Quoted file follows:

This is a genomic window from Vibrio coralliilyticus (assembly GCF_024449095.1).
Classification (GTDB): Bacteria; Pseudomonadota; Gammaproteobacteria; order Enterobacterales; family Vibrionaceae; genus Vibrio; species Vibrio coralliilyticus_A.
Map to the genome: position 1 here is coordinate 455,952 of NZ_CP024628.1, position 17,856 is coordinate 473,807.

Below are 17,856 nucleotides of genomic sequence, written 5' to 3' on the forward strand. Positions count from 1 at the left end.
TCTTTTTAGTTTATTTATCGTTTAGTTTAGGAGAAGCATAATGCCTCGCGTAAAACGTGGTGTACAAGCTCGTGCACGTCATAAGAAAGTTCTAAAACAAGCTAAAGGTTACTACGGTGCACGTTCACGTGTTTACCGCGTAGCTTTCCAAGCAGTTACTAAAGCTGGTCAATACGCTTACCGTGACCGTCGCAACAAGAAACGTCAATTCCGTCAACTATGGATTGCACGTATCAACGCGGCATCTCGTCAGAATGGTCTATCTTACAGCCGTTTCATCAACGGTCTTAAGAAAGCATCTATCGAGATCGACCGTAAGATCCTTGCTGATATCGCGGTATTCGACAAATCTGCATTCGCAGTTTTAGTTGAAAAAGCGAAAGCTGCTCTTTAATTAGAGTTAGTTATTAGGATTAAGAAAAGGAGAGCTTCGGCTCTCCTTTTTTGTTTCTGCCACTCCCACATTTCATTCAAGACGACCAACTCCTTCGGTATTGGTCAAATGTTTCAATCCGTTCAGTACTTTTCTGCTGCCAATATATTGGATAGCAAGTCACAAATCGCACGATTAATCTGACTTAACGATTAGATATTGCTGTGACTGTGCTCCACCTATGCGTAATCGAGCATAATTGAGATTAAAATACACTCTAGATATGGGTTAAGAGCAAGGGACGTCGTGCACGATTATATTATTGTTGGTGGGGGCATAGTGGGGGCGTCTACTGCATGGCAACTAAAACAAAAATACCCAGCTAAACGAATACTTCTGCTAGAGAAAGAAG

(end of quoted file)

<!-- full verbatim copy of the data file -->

This is a genomic window from Vibrio coralliilyticus (assembly GCF_024449095.1).
Classification (GTDB): Bacteria; Pseudomonadota; Gammaproteobacteria; order Enterobacterales; family Vibrionaceae; genus Vibrio; species Vibrio coralliilyticus_A.
Map to the genome: position 1 here is coordinate 455,952 of NZ_CP024628.1, position 17,856 is coordinate 473,807.

Below are 17,856 nucleotides of genomic sequence, written 5' to 3' on the forward strand. Positions count from 1 at the left end.
TCTTTTTAGTTTATTTATCGTTTAGTTTAGGAGAAGCATAATGCCTCGCGTAAAACGTGGTGTACAAGCTCGTGCACGTCATAAGAAAGTTCTAAAACAAGCTAAAGGTTACTACGGTGCACGTTCACGTGTTTACCGCGTAGCTTTCCAAGCAGTTACTAAAGCTGGTCAATACGCTTACCGTGACCGTCGCAACAAGAAACGTCAATTCCGTCAACTATGGATTGCACGTATCAACGCGGCATCTCGTCAGAATGGTCTATCTTACAGCCGTTTCATCAACGGTCTTAAGAAAGCATCTATCGAGATCGACCGTAAGATCCTTGCTGATATCGCGGTATTCGACAAATCTGCATTCGCAGTTTTAGTTGAAAAAGCGAAAGCTGCTCTTTAATTAGAGTTAGTTATTAGGATTAAGAAAAGGAGAGCTTCGGCTCTCCTTTTTTGTTTCTGCCACTCCCACATTTCATTCAAGACGACCAACTCCTTCGGTATTGGTCAAATGTTTCAATCCGTTCAGTACTTTTCTGCTGCCAATATATTGGATAGCAAGTCACAAATCGCACGATTAATCTGACTTAACGATTAGATATTGCTGTGACTGTGCTCCACCTATGCGTAATCGAGCATAATTGAGATTAAAATACACTCTAGATATGGGTTAAGAGCAAGGGACGTCGTGCACGATTATATTATTGTTGGTGGGGGCATAGTGGGGGCGTCTACTGCATGGCAACTAAAACAAAAATACCCAGCTAAACGAATACTTCTGCTAGAGAAAGAAG